Anorexia nervosa – why does eating disorder occur?
The term anorexia nervosa means ‘loss of appetite’ of nervous origin. It is a syndrome of eating disorder, characterized by three clinical features. They include self-induced starvation, persistent effort for thinness and the presence of signs / symptoms resulting from starvation. Anorexia nervosa is associated with disturbances of body image, which results in the perception that one is obese or fatty. These patients refuse or fail to maintain a minimal normal weight. They develop a phobia of weight gain because of misinterpretation of their body size. In the early stages of this condition, the starvation is self-imposed without any loss of appetite, though later there is complete appetite loss due to effects of starvation.
Anorexia nervosa is more common in females, and occurs 10 to 20 times more often than in males. Its onset usually occurs in adolescence. It is seen with greatest frequency among young women in professions that require thin figure, like modelling and ballet dancing. It is related to psychological disturbance which occurs during transition of body image from girlhood to womanhood. They feel helpless and have difficulty in establishing autonomy in their behavior. Persons with this disorder are always preoccupied with weight, food and body shape. The natural course of anorexia nervosa ranges from spontaneous recovery to a starvation and death.
Causes of eating disorder
There are many factors implicated in the causation of anorexia nervosa. They include biological, social and psychological factors. Sisters of patients with anorexia nervosa are more likely to be affected with this disorder. This is probably due to similar social circumstances rather than hereditary influence.
Biological factors: Endogenous opioids may have a role resulting in denial of food in patients with anorexia nervosa. Thyroid function is suppressed in these patients. Starvation results in cessation of menstruation due to reduced levels of concerned hormones like luteinizing, follicle-stimulating and gonadotropin-releasing hormones. A clinical study demonstrated increased metabolism in caudate nucleus of brain in these patients. There is scientific evidence of altered neurotransmitter function in brain involving serotonin, dopamine, and norepinephrine which are related with eating behavior of an individual.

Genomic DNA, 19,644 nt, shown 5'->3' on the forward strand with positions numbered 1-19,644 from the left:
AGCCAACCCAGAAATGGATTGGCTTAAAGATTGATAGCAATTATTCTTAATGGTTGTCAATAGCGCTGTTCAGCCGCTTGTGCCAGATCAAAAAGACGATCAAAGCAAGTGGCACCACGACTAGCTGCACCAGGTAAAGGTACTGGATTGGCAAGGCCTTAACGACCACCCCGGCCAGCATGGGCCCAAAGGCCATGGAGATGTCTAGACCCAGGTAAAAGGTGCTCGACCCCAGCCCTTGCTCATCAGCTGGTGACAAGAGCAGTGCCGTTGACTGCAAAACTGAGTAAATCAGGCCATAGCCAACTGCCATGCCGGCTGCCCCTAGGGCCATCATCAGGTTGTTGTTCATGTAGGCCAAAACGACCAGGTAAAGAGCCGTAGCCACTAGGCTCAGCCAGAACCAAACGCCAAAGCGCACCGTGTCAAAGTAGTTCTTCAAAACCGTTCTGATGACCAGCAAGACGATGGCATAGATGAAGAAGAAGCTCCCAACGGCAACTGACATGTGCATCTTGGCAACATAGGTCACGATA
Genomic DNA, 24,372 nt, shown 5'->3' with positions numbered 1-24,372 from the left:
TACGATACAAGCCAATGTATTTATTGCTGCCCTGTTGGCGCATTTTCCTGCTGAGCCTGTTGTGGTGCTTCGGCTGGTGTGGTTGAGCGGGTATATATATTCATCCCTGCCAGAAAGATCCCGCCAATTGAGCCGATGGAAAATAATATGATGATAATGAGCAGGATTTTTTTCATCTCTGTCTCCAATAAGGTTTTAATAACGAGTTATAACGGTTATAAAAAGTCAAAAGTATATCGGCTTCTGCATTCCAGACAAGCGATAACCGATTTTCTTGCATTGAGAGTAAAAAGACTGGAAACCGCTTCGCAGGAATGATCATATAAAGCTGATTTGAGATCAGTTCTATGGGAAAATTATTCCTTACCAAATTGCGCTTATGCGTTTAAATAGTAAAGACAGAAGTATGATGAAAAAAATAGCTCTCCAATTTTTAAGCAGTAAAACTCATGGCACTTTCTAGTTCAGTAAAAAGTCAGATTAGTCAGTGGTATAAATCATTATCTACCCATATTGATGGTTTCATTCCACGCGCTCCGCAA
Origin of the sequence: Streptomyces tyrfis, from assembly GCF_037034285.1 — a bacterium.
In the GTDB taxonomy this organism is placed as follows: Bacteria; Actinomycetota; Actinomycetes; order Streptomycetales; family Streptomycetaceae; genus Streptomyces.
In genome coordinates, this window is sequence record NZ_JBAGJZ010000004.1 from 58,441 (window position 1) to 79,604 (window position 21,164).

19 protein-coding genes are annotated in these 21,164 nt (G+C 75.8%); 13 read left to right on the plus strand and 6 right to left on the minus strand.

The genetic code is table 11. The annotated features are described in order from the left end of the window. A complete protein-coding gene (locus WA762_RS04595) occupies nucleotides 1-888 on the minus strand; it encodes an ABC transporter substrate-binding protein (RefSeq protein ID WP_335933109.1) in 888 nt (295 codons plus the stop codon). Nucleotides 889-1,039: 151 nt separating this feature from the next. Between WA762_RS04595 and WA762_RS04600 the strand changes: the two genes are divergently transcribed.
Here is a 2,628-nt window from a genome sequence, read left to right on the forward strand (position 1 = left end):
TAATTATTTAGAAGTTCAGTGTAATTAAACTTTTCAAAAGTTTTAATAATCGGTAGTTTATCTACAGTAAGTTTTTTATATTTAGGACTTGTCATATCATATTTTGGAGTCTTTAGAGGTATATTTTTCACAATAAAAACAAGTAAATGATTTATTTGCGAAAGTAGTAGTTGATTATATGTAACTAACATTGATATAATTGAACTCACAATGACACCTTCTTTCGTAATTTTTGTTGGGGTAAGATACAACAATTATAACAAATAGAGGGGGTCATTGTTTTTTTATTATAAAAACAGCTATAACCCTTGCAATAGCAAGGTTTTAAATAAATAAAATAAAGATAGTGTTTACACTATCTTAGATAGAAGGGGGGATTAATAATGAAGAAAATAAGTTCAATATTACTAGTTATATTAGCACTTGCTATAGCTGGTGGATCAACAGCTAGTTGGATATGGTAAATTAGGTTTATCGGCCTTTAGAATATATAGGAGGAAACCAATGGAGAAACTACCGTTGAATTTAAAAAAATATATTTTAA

Social Factors: The social pressure to remain thin and attractive is the driving force in these patients with anorexia nervosa. Vocational training may also have an impact. People in fashion industry, ballet dancers and film personalities are especially prone. A desire to look young and glamorous on screen with the associated financial incentives is a big contributory factor in the causation of this disorder. Young athletes are also at risk during the competitive sports. Gay males are also at risk of developing anorexia nervosa as this body image is preferred in gay community though it is less common in lesbian community.
Psychological Factors: Anorexia nervosa is a response of adolescents to an increased demand of a behavior change required during maturation. These patients lack a sense of autonomy. They feel as if they are completely under the control of their parents. Self-induced starvation may be an effort to present themselves as distinctive to their parents. These young patients are unable to separate psychologically from their mothers. Many anorectic patients feel that it reflects greed to have oral desires for food and find it unacceptable. They suppress these desires and prefer to avoid food. Some of them even have fantasies of getting pregnant on oral intake. These patients frequently have poor sexual adjustment. In adults, there is a significantly decreased interest in sex.
Anorexia nervosa is a deliberate, severe weight loss in a patient with vulnerable personality. Undernutrition produces severe metabolic changes which affect body functions adversely. A treatment by psychiatrist, physician and nutritionist is a must to save the life of the young person.